Murali Doraiswamy is a Professor of Psychiatry and Behavioral Sciences at Duke University where he is also a member of the Duke Institute for Brain Sciences. He also serves as an advisor to government agencies and businesses. Dr Doraiswamy is the brain health advisor for Men’s Health magazine and serves on the World Economic Forum’s Global Agenda Council for Neuroscience and Behavior.
What’s his take on PatientsLikeMe? What does he see as emerging mental health treatments? And what does he wish more people knew about mental illness? We recently had the chance to chat with him about all that and more. Check out what he had to say in our interview.
What interests you about studying and learning more about mental illness?
To me it’s one of the most important public health challenges for the 21st century – the mind affects every aspect of our body, our physical wellbeing and our family and social relationships.
According to the World Health Organization (WHO), a staggering 450 million people currently suffer from mental health conditions, making them one of the leading causes of poor health and loss of productivity worldwide (some 175 million years lost to disability). Mental illnesses, such as depression, also shorten one’s lifespan.
Rates of conditions, such as ADHD and PTSD are skyrocketing in the US and many newer conditions such as “Internet Gaming Disorder” are emerging. Many of these conditions have their roots in childhood or teenage years.
I am also interested in how culture, environment and brain interact in shaping our behavior. In particular, I am interested in how we may be able to apply insights from behavioral and neuroscience studies to tackle some of the major problems in society.
There is a huge upside to society if we can prioritize and implement low cost scalable public health strategies to treat and prevent these conditions.
As a doctor, what is something you wish more people knew about mental illnesses?
Clearly drug therapy helps many people but it’s not a cure and may not work at all for many people. We need to do a better job integrating psychological and social interventions into our care models – to truly help people thrive and enjoy a full life.
The manifestation of mental health conditions is often dependent on the environment. For example, it would be a lot easier for someone to quit smoking if they lived today in New York city, which has banned all public smoking, than if they lived in New York fifty years ago when smoking was seen as trendy and acceptable even in hospitals. Emerging studies show that people living in densely packaged cities have higher arousal response to a given stimulus than people living in rural areas or those who have recently gone for a walk in nature. That’s why Central Park in New York may have a bigger effect on mental health than all of the hospitals in Manhattan.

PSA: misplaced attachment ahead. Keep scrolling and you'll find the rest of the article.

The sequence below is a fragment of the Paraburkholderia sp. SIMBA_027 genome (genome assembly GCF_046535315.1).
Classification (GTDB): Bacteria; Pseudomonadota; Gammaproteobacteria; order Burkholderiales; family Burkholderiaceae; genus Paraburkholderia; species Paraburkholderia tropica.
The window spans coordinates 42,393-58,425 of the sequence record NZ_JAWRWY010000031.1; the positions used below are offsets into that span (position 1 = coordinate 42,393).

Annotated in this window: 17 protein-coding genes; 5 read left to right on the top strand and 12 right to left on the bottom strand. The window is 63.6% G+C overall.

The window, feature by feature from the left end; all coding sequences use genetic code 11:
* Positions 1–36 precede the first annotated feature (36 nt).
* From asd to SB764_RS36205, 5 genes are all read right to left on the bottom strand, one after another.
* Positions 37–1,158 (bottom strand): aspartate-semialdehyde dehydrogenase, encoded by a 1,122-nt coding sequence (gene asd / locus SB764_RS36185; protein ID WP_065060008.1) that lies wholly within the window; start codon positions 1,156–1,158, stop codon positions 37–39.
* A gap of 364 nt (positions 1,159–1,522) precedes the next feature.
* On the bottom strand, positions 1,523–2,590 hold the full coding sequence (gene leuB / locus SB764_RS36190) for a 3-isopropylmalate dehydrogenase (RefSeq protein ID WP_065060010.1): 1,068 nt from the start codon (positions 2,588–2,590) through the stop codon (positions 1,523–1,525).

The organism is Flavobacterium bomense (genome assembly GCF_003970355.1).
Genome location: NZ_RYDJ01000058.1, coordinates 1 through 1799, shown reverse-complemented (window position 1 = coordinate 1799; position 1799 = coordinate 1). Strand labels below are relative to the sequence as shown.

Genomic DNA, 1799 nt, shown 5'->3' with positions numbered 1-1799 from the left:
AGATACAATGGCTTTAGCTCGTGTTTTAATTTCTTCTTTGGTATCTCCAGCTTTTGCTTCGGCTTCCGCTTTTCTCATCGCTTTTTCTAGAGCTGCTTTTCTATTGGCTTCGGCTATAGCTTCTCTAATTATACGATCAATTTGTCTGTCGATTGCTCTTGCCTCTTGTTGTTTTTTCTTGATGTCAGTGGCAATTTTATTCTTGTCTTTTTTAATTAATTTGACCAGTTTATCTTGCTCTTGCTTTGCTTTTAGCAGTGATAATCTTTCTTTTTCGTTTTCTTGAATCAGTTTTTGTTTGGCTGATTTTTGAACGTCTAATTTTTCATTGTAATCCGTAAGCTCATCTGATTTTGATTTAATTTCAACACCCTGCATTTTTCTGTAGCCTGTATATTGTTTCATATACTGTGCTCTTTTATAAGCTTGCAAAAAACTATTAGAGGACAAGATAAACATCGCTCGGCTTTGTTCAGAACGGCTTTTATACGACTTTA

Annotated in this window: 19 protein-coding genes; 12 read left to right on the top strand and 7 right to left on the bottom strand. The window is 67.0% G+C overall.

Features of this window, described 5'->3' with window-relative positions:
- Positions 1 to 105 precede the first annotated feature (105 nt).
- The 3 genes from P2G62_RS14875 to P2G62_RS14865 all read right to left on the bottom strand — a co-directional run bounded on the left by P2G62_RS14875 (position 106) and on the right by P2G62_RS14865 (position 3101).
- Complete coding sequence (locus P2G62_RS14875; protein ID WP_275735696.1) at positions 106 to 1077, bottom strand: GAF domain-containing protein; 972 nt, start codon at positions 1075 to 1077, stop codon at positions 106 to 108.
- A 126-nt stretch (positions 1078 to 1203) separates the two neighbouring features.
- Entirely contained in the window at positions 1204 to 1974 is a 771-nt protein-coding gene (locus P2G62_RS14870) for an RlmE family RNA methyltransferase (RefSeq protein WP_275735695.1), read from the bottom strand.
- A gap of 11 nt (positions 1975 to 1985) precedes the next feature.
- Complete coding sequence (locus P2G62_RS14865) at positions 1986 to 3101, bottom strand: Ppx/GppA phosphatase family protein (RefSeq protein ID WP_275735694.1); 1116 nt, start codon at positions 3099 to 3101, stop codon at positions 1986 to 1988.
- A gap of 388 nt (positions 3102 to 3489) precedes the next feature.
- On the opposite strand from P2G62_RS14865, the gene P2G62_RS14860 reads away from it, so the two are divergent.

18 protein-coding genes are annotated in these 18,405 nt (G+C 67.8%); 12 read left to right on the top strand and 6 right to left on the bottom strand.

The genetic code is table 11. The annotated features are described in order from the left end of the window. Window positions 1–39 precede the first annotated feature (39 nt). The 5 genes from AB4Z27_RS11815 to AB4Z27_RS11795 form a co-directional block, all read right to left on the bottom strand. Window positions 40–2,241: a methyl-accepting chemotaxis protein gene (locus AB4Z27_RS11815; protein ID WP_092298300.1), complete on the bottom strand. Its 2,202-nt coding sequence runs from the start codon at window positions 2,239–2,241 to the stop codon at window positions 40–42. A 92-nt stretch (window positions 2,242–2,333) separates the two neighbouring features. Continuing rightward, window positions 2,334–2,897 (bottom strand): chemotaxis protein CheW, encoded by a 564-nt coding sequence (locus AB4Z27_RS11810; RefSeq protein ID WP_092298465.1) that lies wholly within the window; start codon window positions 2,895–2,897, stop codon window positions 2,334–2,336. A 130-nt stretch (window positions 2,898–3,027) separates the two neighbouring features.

Our diagnostic criteria are subjective and may not be accurate. The same person can often be given different diagnoses by different doctors and treated differently. Psychiatry is not immune to fads. For example, there has been a 40-fold rise in the rates of childhood bipolar disorder in the US over the past two decades – but is this real?
Mental illness can raise the risk for new medical problems, such as obesity and memory loss, and worsen the outcomes for pre-existing heart disease, diabetes, or cancer.
Any thoughts on what’s ahead in terms of new treatment advances?
Here are my top five.
- Protect the developing brain. The biggest mental health gains will come from simple public health preventive measures applied during pregnancy and childhood to protect the developing brains (such as childhood nutrition, supportive and secure family environment, reducing neglect, better education, reducing poverty, minimizing exposure to war and conflict) as well as increasing access to basic physical and mental health care for the poor.